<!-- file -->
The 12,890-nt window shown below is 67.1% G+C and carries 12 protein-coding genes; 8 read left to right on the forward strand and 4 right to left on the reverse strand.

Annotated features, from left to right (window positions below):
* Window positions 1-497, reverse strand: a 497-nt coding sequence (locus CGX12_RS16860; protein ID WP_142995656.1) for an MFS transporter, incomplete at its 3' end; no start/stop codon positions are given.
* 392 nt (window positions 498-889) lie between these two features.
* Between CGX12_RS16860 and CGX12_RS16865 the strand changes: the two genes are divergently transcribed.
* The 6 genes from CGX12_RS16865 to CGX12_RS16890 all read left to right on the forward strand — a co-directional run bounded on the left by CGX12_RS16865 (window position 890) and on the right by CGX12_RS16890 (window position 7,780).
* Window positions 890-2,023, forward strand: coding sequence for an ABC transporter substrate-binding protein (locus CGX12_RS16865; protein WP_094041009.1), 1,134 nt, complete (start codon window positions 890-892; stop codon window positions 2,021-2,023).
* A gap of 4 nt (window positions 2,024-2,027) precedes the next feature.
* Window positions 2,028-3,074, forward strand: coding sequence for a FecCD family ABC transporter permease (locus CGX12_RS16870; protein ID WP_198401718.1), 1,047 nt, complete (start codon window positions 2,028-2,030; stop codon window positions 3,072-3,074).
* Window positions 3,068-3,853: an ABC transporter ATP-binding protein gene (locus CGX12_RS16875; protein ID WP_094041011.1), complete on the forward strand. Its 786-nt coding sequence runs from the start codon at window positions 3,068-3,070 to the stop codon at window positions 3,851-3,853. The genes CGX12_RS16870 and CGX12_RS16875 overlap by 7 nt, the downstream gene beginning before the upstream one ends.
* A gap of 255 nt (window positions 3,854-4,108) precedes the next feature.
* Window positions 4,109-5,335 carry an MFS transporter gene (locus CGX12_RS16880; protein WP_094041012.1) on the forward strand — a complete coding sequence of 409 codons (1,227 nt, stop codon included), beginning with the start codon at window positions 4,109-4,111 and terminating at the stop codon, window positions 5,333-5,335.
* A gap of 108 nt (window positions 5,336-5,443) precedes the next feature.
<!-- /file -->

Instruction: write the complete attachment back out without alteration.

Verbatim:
The 12,890-nt window shown below is 67.1% G+C and carries 12 protein-coding genes; 8 read left to right on the forward strand and 4 right to left on the reverse strand.

Annotated features, from left to right (window positions below):
* Window positions 1-497, reverse strand: a 497-nt coding sequence (locus CGX12_RS16860; protein ID WP_142995656.1) for an MFS transporter, incomplete at its 3' end; no start/stop codon positions are given.
* 392 nt (window positions 498-889) lie between these two features.
* Between CGX12_RS16860 and CGX12_RS16865 the strand changes: the two genes are divergently transcribed.
* The 6 genes from CGX12_RS16865 to CGX12_RS16890 all read left to right on the forward strand — a co-directional run bounded on the left by CGX12_RS16865 (window position 890) and on the right by CGX12_RS16890 (window position 7,780).
* Window positions 890-2,023, forward strand: coding sequence for an ABC transporter substrate-binding protein (locus CGX12_RS16865; protein WP_094041009.1), 1,134 nt, complete (start codon window positions 890-892; stop codon window positions 2,021-2,023).
* A gap of 4 nt (window positions 2,024-2,027) precedes the next feature.
* Window positions 2,028-3,074, forward strand: coding sequence for a FecCD family ABC transporter permease (locus CGX12_RS16870; protein ID WP_198401718.1), 1,047 nt, complete (start codon window positions 2,028-2,030; stop codon window positions 3,072-3,074).
* Window positions 3,068-3,853: an ABC transporter ATP-binding protein gene (locus CGX12_RS16875; protein ID WP_094041011.1), complete on the forward strand. Its 786-nt coding sequence runs from the start codon at window positions 3,068-3,070 to the stop codon at window positions 3,851-3,853. The genes CGX12_RS16870 and CGX12_RS16875 overlap by 7 nt, the downstream gene beginning before the upstream one ends.
* A gap of 255 nt (window positions 3,854-4,108) precedes the next feature.
* Window positions 4,109-5,335 carry an MFS transporter gene (locus CGX12_RS16880; protein WP_094041012.1) on the forward strand — a complete coding sequence of 409 codons (1,227 nt, stop codon included), beginning with the start codon at window positions 4,109-4,111 and terminating at the stop codon, window positions 5,333-5,335.
* A gap of 108 nt (window positions 5,336-5,443) precedes the next feature.